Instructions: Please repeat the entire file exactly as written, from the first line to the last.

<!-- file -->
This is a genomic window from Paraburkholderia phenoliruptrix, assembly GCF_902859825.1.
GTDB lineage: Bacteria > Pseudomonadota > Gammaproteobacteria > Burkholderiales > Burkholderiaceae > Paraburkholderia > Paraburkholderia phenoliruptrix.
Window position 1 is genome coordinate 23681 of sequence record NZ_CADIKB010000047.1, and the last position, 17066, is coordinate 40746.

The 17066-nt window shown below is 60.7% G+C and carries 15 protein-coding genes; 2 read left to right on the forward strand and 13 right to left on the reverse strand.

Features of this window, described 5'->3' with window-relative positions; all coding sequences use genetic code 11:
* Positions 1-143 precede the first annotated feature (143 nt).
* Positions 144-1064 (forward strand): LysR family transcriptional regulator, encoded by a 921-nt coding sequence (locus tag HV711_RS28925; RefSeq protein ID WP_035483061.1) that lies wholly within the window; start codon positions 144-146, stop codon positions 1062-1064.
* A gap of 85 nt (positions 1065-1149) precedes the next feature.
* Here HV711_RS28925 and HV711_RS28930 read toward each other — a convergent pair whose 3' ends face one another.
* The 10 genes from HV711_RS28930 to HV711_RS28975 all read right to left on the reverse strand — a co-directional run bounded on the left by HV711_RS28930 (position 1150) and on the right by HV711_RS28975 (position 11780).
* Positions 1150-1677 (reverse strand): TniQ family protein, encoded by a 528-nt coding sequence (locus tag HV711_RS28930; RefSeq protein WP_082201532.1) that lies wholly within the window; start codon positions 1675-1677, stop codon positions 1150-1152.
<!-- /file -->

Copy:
This is a genomic window from Paraburkholderia phenoliruptrix, assembly GCF_902859825.1.
GTDB lineage: Bacteria > Pseudomonadota > Gammaproteobacteria > Burkholderiales > Burkholderiaceae > Paraburkholderia > Paraburkholderia phenoliruptrix.
Window position 1 is genome coordinate 23681 of sequence record NZ_CADIKB010000047.1, and the last position, 17066, is coordinate 40746.

The 17066-nt window shown below is 60.7% G+C and carries 15 protein-coding genes; 2 read left to right on the forward strand and 13 right to left on the reverse strand.

Features of this window, described 5'->3' with window-relative positions; all coding sequences use genetic code 11:
* Positions 1-143 precede the first annotated feature (143 nt).
* Positions 144-1064 (forward strand): LysR family transcriptional regulator, encoded by a 921-nt coding sequence (locus tag HV711_RS28925; RefSeq protein ID WP_035483061.1) that lies wholly within the window; start codon positions 144-146, stop codon positions 1062-1064.
* A gap of 85 nt (positions 1065-1149) precedes the next feature.
* Here HV711_RS28925 and HV711_RS28930 read toward each other — a convergent pair whose 3' ends face one another.
* The 10 genes from HV711_RS28930 to HV711_RS28975 all read right to left on the reverse strand — a co-directional run bounded on the left by HV711_RS28930 (position 1150) and on the right by HV711_RS28975 (position 11780).
* Positions 1150-1677 (reverse strand): TniQ family protein, encoded by a 528-nt coding sequence (locus tag HV711_RS28930; RefSeq protein WP_082201532.1) that lies wholly within the window; start codon positions 1675-1677, stop codon positions 1150-1152.